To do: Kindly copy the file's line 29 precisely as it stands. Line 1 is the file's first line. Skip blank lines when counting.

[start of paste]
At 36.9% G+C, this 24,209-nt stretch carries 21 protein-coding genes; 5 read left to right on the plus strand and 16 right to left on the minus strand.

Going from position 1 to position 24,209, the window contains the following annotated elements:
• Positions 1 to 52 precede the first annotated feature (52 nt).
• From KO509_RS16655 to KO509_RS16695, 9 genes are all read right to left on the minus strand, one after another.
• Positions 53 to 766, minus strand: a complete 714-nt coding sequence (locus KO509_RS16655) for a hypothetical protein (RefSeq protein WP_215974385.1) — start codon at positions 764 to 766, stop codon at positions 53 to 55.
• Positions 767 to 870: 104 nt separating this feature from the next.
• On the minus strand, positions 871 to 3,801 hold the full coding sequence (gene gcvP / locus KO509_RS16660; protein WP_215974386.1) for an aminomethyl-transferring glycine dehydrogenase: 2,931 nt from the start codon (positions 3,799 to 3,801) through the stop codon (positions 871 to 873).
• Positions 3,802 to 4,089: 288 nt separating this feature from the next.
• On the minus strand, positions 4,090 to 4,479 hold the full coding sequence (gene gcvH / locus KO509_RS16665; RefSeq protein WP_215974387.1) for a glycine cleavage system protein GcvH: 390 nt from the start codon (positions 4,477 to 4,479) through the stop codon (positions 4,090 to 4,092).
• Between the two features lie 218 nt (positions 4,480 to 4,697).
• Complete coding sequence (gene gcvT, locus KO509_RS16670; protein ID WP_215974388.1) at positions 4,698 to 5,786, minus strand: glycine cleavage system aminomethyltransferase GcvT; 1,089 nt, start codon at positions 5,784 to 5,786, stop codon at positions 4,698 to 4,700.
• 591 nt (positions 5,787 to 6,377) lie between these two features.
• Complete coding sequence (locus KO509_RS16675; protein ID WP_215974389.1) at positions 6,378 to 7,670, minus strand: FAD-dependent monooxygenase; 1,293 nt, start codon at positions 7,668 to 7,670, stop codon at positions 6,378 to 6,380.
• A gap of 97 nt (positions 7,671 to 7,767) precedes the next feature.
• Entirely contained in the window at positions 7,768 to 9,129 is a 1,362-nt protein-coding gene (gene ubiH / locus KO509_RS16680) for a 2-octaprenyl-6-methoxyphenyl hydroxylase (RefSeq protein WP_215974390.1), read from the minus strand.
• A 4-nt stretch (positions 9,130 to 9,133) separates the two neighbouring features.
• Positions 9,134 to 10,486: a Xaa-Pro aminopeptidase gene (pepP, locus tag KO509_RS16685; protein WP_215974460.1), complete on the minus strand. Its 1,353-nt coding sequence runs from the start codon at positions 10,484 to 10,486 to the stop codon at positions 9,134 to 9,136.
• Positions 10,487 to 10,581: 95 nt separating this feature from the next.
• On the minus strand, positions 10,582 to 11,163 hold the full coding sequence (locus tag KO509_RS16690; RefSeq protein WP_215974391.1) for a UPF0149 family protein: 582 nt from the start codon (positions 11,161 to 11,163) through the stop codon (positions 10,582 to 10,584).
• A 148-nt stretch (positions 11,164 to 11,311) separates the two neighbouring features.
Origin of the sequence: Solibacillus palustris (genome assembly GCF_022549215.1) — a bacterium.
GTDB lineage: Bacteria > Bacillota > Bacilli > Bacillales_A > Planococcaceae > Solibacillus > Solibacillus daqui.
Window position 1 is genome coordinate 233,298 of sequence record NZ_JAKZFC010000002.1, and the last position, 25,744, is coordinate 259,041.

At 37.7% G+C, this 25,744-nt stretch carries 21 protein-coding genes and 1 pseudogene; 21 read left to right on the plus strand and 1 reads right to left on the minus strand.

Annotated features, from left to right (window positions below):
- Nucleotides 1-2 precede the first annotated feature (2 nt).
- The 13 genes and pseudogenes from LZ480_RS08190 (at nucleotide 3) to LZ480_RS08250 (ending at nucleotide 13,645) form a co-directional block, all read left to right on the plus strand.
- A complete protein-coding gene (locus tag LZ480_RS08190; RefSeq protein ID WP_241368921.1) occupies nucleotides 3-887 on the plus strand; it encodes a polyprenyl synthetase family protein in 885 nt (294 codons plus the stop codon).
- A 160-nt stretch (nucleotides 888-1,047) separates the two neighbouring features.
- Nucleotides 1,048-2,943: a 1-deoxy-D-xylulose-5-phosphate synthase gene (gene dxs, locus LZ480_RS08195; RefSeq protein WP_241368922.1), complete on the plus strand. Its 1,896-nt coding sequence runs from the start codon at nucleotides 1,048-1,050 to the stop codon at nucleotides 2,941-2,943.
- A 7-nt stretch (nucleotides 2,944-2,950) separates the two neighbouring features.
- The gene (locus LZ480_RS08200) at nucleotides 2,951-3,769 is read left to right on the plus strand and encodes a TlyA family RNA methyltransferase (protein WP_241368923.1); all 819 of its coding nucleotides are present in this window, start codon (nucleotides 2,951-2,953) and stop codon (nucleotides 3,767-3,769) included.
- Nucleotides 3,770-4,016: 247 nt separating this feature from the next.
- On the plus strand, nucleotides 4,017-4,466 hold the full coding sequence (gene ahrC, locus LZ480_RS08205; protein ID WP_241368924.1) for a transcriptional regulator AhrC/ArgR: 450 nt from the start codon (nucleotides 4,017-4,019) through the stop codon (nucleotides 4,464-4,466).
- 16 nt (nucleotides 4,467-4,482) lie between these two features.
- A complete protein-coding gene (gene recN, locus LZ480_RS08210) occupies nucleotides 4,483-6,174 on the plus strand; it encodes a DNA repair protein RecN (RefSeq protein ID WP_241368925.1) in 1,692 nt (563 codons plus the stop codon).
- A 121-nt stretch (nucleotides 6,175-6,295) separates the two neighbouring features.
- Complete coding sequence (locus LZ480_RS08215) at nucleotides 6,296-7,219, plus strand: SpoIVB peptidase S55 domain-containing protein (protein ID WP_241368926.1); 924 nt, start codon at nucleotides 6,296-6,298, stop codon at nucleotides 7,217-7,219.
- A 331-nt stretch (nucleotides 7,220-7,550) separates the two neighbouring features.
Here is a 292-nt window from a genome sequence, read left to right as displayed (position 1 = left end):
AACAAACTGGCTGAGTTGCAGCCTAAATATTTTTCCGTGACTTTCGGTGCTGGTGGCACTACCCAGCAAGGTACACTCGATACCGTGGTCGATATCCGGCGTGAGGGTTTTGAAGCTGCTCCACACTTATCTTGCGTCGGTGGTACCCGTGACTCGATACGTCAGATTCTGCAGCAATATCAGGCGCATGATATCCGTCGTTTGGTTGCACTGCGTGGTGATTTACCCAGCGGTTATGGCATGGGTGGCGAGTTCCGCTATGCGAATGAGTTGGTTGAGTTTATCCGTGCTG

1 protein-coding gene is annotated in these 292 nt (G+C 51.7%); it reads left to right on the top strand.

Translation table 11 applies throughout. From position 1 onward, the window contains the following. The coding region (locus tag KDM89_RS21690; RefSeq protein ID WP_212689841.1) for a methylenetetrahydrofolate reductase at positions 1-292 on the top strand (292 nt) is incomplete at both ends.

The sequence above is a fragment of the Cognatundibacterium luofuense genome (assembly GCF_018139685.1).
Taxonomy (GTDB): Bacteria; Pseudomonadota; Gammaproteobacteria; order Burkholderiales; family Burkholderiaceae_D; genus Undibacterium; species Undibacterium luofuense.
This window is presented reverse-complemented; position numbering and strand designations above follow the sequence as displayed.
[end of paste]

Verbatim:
- A 160-nt stretch (nucleotides 888-1,047) separates the two neighbouring features.